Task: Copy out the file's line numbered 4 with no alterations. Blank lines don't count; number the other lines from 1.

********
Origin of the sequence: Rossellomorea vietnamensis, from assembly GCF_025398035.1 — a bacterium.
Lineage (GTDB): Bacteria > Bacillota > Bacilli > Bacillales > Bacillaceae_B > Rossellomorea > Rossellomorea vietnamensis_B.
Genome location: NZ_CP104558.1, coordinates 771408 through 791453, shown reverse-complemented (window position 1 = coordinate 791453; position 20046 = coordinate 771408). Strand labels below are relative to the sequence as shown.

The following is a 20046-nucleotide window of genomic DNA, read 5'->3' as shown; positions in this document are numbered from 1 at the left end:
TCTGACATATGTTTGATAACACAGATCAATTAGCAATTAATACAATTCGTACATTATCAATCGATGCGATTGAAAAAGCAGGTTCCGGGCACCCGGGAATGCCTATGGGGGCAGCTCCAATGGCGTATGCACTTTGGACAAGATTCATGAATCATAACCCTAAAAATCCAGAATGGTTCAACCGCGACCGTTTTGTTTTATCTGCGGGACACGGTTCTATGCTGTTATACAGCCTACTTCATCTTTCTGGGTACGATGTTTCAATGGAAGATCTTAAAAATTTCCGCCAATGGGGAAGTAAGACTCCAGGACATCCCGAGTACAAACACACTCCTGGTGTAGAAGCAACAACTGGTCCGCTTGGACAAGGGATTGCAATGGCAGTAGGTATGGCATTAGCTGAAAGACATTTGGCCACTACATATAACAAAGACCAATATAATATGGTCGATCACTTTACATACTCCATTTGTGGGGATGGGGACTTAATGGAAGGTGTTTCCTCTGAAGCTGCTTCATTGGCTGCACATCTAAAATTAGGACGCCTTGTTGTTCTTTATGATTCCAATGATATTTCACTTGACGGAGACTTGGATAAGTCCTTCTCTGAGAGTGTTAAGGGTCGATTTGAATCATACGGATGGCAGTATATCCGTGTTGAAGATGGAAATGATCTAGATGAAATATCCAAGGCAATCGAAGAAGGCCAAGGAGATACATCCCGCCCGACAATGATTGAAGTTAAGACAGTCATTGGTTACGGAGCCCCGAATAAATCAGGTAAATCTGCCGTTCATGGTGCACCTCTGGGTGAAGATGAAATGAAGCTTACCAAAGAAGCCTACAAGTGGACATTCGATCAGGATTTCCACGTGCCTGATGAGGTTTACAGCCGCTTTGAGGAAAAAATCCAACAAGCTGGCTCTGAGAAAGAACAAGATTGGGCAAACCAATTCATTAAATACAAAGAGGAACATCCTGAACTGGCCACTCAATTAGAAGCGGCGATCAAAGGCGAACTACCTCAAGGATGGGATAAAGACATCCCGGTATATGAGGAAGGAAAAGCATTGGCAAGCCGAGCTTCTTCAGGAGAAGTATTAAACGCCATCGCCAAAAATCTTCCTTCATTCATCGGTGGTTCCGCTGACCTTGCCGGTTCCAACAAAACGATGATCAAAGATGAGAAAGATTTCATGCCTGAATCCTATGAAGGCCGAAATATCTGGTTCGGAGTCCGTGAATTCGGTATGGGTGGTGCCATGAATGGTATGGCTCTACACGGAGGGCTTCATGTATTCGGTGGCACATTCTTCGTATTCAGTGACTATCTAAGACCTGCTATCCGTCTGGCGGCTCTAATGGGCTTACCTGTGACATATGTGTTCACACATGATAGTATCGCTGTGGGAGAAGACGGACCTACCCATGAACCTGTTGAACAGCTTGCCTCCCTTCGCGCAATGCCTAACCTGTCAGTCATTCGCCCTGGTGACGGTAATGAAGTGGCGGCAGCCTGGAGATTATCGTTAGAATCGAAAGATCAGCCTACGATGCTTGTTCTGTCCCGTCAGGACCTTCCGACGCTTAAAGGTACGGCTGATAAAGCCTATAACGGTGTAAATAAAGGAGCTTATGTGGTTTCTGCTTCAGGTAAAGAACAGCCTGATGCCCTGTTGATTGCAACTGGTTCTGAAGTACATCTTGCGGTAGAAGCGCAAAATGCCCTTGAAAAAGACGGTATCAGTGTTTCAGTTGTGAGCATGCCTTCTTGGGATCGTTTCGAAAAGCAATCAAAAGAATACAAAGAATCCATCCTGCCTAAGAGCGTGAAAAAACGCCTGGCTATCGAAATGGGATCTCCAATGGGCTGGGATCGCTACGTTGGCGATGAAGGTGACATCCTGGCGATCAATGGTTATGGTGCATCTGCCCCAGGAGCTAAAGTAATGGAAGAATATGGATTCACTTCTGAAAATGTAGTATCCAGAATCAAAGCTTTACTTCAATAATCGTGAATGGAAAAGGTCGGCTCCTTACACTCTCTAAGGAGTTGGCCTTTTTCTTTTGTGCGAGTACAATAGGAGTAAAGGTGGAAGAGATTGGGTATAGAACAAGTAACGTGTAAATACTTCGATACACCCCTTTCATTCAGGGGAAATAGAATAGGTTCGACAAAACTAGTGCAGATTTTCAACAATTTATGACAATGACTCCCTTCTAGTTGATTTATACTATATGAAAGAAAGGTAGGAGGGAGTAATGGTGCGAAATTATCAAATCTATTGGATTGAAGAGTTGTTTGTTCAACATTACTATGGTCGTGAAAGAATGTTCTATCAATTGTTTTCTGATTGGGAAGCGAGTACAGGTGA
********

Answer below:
The following is a 20046-nucleotide window of genomic DNA, read 5'->3' as shown; positions in this document are numbered from 1 at the left end: